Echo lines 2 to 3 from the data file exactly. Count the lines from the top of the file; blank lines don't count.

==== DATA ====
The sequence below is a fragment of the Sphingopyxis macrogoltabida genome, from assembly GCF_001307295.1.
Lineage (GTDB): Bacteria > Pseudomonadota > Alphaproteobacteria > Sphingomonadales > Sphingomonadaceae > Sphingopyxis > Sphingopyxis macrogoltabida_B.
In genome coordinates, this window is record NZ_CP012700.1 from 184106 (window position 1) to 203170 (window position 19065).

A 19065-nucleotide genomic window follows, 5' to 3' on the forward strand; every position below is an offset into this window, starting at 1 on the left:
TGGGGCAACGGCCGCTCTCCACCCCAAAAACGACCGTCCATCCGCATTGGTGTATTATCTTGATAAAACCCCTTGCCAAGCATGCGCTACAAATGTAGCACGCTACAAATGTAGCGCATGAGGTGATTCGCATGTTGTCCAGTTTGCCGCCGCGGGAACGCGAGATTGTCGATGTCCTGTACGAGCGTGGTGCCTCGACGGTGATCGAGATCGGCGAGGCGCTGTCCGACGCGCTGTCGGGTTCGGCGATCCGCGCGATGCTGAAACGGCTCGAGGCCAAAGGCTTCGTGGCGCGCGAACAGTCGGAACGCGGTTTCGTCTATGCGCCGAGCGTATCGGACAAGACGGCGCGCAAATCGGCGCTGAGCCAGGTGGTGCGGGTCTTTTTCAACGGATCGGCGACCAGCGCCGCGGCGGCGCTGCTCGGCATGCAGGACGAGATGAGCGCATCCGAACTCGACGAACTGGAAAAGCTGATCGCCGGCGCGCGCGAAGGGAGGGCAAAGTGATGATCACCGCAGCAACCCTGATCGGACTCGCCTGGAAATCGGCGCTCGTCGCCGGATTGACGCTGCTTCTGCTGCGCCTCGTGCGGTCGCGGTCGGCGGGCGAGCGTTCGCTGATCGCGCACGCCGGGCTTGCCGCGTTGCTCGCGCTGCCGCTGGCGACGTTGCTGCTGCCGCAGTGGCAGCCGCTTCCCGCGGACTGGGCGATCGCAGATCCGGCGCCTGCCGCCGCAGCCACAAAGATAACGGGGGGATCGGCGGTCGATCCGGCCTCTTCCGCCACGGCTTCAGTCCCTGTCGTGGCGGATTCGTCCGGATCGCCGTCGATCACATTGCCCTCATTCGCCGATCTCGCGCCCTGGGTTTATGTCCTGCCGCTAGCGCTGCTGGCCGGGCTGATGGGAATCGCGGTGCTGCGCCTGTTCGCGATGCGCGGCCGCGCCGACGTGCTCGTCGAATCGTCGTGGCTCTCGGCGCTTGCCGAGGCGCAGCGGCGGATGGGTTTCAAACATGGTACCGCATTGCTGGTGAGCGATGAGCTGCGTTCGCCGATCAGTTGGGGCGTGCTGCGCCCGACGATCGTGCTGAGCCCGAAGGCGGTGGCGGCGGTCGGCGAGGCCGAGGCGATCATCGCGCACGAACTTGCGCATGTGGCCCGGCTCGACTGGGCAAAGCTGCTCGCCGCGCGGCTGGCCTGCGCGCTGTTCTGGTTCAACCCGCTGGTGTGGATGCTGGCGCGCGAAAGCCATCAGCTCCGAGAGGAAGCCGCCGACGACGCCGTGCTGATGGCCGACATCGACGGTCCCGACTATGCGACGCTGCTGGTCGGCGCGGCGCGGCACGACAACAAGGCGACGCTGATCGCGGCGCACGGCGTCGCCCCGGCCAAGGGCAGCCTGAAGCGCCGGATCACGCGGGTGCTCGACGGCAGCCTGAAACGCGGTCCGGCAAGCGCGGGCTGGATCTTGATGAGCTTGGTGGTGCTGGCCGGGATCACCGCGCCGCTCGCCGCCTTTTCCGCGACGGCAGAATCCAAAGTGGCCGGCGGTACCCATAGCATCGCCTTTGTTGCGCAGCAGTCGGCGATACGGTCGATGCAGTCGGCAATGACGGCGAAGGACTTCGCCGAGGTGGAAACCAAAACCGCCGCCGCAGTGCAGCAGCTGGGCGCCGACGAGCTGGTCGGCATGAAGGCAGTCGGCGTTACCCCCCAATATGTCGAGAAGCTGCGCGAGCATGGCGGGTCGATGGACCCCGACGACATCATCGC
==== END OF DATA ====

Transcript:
Lineage (GTDB): Bacteria > Pseudomonadota > Alphaproteobacteria > Sphingomonadales > Sphingomonadaceae > Sphingopyxis > Sphingopyxis macrogoltabida_B.
In genome coordinates, this window is record NZ_CP012700.1 from 184106 (window position 1) to 203170 (window position 19065).